When Google announced a new version of its Android mobile OS designed specifically for tablet devices, there was some confusion about whether the OS would make its way to Android-based smartphones too. This past week, however, details emerged about Google's plans, and despite the supposed open-source nature of Android, the company has decided to lock down this tablet OS—called Honeycomb—at least for the foreseeable future.

"To make our schedule to ship the tablet, we made some design tradeoffs," said Google Vice President Andy Rubin, who heads the company's Android efforts. "We didn't want to think about what it would take for the same software to run on phones. It would have required a lot of additional resources and extended our schedule beyond what we thought was reasonable. So we took a shortcut."

Generally, when Google releases new versions of Android, it also releases the source code to the public with an open-source license. With Honeycomb, however, that release is being delayed, though Google says it will eventually open up Honeycomb too. "We have not changed our strategy," Rubin claims. "Android is an open-source project."

Open-source advocates, however, are furious at this stretching of the "open source" definition, and at the apparent hypocrisy of a multi-billion-dollar international corporation suddenly keeping key intellectual property for its own use, if only temporarily. But this is a dance that all successful, commercial entities have to engage in if they choose the open-source route. More often than not, the needs of high-minded enthusiasts and pragmatic businessmen diverge.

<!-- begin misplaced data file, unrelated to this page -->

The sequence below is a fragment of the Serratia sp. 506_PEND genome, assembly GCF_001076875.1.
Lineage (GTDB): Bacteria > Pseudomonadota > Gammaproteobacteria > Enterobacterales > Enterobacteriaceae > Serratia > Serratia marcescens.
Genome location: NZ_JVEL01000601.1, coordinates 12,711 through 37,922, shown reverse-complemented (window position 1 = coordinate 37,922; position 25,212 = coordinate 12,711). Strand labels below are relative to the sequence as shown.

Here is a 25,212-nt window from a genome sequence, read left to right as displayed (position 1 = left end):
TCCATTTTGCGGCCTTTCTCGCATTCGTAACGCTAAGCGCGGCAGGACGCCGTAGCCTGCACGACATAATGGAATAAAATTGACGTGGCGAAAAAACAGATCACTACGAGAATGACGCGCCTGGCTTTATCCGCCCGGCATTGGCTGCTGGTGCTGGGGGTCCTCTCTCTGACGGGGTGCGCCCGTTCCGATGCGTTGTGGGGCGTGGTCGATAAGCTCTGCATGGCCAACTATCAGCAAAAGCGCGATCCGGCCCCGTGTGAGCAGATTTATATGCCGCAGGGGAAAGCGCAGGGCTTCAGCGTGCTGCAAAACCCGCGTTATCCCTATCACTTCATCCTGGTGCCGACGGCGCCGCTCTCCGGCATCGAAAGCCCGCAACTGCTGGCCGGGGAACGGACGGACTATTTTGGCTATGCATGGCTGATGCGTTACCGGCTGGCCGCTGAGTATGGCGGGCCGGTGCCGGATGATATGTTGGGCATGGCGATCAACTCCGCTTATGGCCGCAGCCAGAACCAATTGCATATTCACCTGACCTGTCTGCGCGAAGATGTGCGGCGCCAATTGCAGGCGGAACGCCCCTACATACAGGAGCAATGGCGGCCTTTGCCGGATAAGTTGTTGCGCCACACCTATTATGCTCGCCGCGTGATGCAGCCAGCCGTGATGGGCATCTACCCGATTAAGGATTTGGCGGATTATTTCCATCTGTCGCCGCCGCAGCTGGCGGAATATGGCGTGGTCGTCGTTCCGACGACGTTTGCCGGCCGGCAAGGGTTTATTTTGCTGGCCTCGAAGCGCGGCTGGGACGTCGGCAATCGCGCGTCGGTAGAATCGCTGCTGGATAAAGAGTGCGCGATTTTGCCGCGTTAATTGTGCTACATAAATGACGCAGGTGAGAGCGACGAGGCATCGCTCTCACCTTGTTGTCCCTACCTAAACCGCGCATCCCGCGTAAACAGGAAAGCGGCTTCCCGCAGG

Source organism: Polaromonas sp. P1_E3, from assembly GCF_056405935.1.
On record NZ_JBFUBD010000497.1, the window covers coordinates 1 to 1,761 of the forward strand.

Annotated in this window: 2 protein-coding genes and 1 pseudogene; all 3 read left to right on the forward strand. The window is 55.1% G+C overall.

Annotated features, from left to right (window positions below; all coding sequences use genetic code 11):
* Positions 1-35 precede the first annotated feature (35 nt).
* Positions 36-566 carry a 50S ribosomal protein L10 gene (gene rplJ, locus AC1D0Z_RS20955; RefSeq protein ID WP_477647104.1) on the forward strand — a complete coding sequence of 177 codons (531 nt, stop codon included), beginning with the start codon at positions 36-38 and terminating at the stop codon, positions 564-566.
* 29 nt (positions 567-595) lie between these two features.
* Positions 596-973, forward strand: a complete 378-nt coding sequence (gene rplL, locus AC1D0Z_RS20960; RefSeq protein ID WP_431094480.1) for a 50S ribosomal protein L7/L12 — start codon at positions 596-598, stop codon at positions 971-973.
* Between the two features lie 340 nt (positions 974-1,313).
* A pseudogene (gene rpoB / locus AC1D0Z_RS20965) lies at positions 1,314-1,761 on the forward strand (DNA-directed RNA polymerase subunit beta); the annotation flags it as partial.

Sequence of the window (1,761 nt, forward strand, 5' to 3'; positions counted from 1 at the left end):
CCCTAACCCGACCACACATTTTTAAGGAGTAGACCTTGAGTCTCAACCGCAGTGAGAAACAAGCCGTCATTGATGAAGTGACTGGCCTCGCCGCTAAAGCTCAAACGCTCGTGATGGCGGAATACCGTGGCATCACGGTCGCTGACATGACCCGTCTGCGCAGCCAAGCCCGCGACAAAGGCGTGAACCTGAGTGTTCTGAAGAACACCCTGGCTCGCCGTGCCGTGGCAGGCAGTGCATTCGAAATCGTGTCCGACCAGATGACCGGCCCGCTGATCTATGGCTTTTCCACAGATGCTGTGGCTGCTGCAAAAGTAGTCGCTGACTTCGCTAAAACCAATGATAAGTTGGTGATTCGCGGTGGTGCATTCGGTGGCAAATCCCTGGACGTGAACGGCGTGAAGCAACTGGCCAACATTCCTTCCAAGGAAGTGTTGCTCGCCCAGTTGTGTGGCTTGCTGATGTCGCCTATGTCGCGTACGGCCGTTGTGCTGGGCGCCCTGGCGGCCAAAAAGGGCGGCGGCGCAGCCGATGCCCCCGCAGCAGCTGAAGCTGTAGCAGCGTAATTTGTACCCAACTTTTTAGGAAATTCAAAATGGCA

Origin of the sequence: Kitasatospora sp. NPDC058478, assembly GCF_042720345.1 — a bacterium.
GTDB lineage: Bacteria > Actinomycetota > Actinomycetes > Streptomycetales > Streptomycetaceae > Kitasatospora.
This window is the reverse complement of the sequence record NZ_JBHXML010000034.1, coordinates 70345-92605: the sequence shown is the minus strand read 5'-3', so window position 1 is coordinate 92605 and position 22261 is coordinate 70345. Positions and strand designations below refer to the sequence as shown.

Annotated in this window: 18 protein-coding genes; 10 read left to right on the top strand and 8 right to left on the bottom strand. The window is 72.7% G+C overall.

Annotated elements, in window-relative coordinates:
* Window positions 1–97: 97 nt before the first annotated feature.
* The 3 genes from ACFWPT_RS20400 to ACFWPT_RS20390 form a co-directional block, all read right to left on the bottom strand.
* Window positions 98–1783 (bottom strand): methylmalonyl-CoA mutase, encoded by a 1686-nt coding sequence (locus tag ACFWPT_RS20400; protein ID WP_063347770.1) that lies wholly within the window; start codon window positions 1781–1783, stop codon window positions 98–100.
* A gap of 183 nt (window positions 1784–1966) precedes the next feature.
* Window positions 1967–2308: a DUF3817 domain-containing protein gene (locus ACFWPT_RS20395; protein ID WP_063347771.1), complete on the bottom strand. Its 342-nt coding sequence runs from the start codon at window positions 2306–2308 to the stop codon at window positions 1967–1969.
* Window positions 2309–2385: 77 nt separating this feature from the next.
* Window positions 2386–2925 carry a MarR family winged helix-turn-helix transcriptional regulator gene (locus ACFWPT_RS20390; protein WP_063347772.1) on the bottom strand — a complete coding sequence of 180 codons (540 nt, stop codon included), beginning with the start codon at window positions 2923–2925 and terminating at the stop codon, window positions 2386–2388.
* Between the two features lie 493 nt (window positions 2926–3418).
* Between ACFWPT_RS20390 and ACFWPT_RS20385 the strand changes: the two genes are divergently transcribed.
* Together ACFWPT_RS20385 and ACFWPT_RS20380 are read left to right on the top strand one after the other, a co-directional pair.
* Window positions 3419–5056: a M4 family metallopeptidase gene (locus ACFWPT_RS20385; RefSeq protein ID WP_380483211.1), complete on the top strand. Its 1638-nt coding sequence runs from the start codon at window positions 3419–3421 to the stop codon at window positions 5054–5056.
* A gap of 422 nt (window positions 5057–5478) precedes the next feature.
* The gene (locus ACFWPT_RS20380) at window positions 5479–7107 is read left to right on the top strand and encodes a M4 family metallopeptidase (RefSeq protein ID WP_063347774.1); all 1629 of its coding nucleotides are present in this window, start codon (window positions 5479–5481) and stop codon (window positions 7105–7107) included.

The delay in opening up Honeycomb speaks, I think, to a more important issue for the Android community: fragmentation. The Android market is already horribly fragmented between several different Android OS versions, creating a patchwork of different device types with different software capabilities. By forking development yet again for a tablet-specific OS, Google is fragmenting Android even further, and that's true whether Honeycomb is opened up or not. (Prior to the Honeycomb announcement, several hardware makers introduced tablets based on the smartphone version of Android, too.)

Google also has yet another OS, Chrome OS, waiting in the wings. That system is designed for PC-type netbooks, notebooks, and possibly even desktop computers, and could compete head-to-head with Microsoft's dominant Windows OS. But with at least three general-purpose OSs in the works, Google's biggest competitor might ultimately be itself, and many wonder when the company will simply realize the inevitable and roll them all into a single code base.